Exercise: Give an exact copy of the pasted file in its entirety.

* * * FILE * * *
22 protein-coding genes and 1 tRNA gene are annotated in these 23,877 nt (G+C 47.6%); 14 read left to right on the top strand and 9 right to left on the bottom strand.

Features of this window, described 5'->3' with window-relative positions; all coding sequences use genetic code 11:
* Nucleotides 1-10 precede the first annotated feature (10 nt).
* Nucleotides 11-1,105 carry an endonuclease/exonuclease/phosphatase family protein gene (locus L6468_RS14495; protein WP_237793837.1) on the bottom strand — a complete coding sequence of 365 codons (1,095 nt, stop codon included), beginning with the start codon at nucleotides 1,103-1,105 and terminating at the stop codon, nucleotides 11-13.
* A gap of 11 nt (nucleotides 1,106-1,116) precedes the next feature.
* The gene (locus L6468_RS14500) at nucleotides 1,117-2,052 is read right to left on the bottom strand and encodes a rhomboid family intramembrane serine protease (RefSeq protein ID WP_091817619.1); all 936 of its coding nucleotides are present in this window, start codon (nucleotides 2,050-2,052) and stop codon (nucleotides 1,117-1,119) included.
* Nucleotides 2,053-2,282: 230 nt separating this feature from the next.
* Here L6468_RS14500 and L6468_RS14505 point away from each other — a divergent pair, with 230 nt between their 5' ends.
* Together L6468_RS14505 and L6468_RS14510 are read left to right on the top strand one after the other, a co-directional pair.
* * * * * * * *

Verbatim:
22 protein-coding genes and 1 tRNA gene are annotated in these 23,877 nt (G+C 47.6%); 14 read left to right on the top strand and 9 right to left on the bottom strand.

Features of this window, described 5'->3' with window-relative positions; all coding sequences use genetic code 11:
* Nucleotides 1-10 precede the first annotated feature (10 nt).
* Nucleotides 11-1,105 carry an endonuclease/exonuclease/phosphatase family protein gene (locus L6468_RS14495; protein WP_237793837.1) on the bottom strand — a complete coding sequence of 365 codons (1,095 nt, stop codon included), beginning with the start codon at nucleotides 1,103-1,105 and terminating at the stop codon, nucleotides 11-13.
* A gap of 11 nt (nucleotides 1,106-1,116) precedes the next feature.
* The gene (locus L6468_RS14500) at nucleotides 1,117-2,052 is read right to left on the bottom strand and encodes a rhomboid family intramembrane serine protease (RefSeq protein ID WP_091817619.1); all 936 of its coding nucleotides are present in this window, start codon (nucleotides 2,050-2,052) and stop codon (nucleotides 1,117-1,119) included.
* Nucleotides 2,053-2,282: 230 nt separating this feature from the next.
* Here L6468_RS14500 and L6468_RS14505 point away from each other — a divergent pair, with 230 nt between their 5' ends.
* Together L6468_RS14505 and L6468_RS14510 are read left to right on the top strand one after the other, a co-directional pair.